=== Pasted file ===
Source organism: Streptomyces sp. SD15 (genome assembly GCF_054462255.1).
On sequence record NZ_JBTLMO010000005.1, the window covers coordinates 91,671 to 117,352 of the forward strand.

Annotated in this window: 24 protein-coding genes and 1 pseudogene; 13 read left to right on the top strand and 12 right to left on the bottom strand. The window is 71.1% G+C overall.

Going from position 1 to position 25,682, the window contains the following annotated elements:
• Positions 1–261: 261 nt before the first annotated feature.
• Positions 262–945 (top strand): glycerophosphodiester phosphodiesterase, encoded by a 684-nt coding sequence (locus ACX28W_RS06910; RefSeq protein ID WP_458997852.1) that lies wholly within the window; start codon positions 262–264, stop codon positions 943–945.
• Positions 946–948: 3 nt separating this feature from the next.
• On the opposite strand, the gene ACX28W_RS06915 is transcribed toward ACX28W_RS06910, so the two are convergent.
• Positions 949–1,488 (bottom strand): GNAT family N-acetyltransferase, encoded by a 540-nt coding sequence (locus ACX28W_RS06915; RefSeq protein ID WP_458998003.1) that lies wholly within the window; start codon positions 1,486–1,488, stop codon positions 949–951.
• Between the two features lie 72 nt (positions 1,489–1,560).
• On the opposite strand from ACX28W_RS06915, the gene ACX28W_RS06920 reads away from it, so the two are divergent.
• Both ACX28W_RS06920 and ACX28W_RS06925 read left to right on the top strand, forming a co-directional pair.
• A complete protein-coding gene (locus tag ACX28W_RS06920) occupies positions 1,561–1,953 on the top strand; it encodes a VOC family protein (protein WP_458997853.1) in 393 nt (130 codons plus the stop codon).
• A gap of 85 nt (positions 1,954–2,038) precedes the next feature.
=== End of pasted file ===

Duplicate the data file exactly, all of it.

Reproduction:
Source organism: Streptomyces sp. SD15 (genome assembly GCF_054462255.1).
On sequence record NZ_JBTLMO010000005.1, the window covers coordinates 91,671 to 117,352 of the forward strand.

Annotated in this window: 24 protein-coding genes and 1 pseudogene; 13 read left to right on the top strand and 12 right to left on the bottom strand. The window is 71.1% G+C overall.

Going from position 1 to position 25,682, the window contains the following annotated elements:
• Positions 1–261: 261 nt before the first annotated feature.
• Positions 262–945 (top strand): glycerophosphodiester phosphodiesterase, encoded by a 684-nt coding sequence (locus ACX28W_RS06910; RefSeq protein ID WP_458997852.1) that lies wholly within the window; start codon positions 262–264, stop codon positions 943–945.
• Positions 946–948: 3 nt separating this feature from the next.
• On the opposite strand, the gene ACX28W_RS06915 is transcribed toward ACX28W_RS06910, so the two are convergent.
• Positions 949–1,488 (bottom strand): GNAT family N-acetyltransferase, encoded by a 540-nt coding sequence (locus ACX28W_RS06915; RefSeq protein ID WP_458998003.1) that lies wholly within the window; start codon positions 1,486–1,488, stop codon positions 949–951.
• Between the two features lie 72 nt (positions 1,489–1,560).
• On the opposite strand from ACX28W_RS06915, the gene ACX28W_RS06920 reads away from it, so the two are divergent.
• Both ACX28W_RS06920 and ACX28W_RS06925 read left to right on the top strand, forming a co-directional pair.
• A complete protein-coding gene (locus tag ACX28W_RS06920) occupies positions 1,561–1,953 on the top strand; it encodes a VOC family protein (protein WP_458997853.1) in 393 nt (130 codons plus the stop codon).
• A gap of 85 nt (positions 1,954–2,038) precedes the next feature.